“…She called for someone to shave off the seven braids of his hair, and so began to subdue him. And his strength left him. Then she called, ‘Samson, the Philistines are upon you!’ He awoke from his sleep and thought, ‘I’ll go out as before and shake myself free.’ But he did not know that the Lord had left him. Then the Philistines seized him, gouged out his eyes and took him down to Gaza. Binding him with bronze shackles, they set him to grinding grain in the prison.” – Judges 16:19-21
How often have you heard sayings like “Experience is the best teacher” and “It’s important to learn from your mistakes?” Less often do we hear, “It’s important to learn from other people’s mistakes,” although this path to learning can be extremely valuable. The Bible, particularly the Hebrew Scriptures (OT), has many stories purposefully placed for our benefit. We are to learn from them, but not necessarily repeat them. The Samson narrative is one of these. Set apart for a holy purpose before he was born, Samson was blessed with the supernatural gift of strength for the benefit of his people and for the glory of GOD. He used it to do mighty and astounding works.
One truth borne out of both anecdote and empirical study is that sometimes our greatest strength proves to be our greatest area of vulnerability and weakness. Samson was so far ahead of all others in physical ability that he lacked humility and failed to really recognize the source of his strength. This egoism made it easier for him to allow his appetites to control him rather than him controlling his appetites. And when he needed to be most teachable, he was not. Samson lacked the spiritual vision (insight) that should have accompanied his great physical strength. He never really demonstrated that he had “eyes to see” (Ezekiel 12:2). His lack of insight led to the loss of both his strength and his (physical) sight.
If you’ve been reading any of my previous posts, you know that I believe that the biblical standard for a healthy relationship with GOD is covenantal, that is intimate, permanent, and in full awareness of and response to (as much as humanly possible) the majesty of GOD and extraordinary work of grace extending to us through the blood of the Lamb, His sacrifice, His death, His resurrection and His ascension. Jesus is LORD in my book, and everything I am and can be, I owe to Him. My greatest purpose is to serve GOD after the model of Jesus, using the gifts and strengths given to me by His Spirit for that very reason. All else is vanity. Really, it is!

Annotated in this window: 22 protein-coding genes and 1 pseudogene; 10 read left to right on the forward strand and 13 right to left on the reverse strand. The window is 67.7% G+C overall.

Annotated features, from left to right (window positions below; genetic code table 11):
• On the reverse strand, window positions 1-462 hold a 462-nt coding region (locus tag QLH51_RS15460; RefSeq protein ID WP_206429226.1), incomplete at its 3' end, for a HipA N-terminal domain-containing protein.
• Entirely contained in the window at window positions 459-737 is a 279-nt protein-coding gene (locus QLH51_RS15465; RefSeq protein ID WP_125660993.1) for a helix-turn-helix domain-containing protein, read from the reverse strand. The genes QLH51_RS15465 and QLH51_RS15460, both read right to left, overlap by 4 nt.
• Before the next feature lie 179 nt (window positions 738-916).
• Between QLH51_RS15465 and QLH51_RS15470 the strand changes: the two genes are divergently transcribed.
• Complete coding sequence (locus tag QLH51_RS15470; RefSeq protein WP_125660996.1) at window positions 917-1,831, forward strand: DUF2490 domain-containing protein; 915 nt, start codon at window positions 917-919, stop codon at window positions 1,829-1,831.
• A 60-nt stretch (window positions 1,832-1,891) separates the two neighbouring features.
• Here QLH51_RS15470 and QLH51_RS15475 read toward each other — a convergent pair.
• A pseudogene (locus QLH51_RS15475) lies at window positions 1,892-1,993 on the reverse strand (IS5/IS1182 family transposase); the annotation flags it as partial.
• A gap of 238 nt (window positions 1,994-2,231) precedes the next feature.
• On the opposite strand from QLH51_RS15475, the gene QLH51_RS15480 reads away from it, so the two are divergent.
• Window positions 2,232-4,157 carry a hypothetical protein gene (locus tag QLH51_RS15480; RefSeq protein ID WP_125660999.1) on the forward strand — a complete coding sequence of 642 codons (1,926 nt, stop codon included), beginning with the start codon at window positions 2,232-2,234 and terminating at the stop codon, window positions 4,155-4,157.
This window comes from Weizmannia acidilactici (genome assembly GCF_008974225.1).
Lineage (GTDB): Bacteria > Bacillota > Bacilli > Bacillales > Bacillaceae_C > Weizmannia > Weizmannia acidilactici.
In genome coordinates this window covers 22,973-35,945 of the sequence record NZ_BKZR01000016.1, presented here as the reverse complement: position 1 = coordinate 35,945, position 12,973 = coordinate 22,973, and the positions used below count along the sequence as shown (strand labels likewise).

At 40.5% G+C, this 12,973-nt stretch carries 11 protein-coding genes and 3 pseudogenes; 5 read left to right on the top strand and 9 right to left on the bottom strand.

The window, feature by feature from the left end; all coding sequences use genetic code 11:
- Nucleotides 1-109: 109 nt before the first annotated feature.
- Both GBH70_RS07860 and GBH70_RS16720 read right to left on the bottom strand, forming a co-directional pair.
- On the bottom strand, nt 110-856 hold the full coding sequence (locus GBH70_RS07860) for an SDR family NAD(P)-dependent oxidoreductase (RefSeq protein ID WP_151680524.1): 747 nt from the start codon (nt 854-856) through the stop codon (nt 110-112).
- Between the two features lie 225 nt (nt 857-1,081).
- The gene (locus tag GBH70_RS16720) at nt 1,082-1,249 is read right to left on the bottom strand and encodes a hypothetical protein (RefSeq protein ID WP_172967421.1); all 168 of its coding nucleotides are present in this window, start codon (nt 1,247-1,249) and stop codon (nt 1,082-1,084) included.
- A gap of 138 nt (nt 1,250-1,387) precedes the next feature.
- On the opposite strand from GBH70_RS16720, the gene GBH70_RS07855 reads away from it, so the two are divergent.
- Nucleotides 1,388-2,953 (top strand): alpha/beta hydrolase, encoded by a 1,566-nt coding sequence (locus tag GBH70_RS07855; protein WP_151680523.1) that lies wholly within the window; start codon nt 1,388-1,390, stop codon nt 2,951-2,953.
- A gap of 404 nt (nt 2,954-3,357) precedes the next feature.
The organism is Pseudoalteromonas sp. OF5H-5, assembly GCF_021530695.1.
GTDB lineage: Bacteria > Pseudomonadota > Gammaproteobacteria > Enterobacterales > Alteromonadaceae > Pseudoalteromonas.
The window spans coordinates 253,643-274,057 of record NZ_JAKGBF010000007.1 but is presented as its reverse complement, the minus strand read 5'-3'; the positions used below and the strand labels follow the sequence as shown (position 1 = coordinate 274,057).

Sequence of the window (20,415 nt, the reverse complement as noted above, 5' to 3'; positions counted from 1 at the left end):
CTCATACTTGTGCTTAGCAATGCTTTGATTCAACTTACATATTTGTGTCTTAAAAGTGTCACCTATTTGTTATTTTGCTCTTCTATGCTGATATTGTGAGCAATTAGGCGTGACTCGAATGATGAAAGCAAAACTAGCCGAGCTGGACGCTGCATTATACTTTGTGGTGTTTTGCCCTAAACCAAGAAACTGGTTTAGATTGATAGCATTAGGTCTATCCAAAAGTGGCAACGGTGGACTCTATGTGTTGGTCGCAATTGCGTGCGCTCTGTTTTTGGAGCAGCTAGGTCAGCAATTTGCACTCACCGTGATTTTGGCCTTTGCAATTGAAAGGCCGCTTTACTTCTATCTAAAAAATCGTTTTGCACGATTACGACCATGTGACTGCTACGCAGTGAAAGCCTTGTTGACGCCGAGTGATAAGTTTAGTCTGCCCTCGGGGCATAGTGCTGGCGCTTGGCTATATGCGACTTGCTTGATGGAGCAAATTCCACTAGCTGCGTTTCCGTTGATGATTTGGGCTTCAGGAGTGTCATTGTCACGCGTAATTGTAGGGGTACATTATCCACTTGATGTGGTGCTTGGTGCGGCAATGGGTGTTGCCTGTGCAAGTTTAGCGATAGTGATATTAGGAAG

I don’t want to lose sight of this…and it is so easy to do. I don’t want this truth to be obscured by the things going on around me or whatever is going on in me…and it is so easy to do. I don’t want to become enamored by whatever it is I “bring to the table” with the grossly mistaken impression that I am my own source. That kind of attitude might result in “a thorn in the flesh” (2 Corinthians 12:7). Nah, I pass. I’d rather be ruled by the GOD who loves me and who gave Himself for me. I know that whenever I forget this, my strength bears no fruit and, while having eyes, I cannot see. This only brings joy to my enemy, like Samson’s failure brought joy to the Philistines.
I’m grateful that GOD is gracious and forgiving, even giving Samson one last victory. But how many more could he have had if his perspective had been different? Thanks for the lesson, Samson, I’ll try to keep learning from it.
“I love you, LORD, my source of strength!” – David, Psalm 18:1 (NET Bible)
© Byron L. Hannon, 2018. All rights reserved for text content.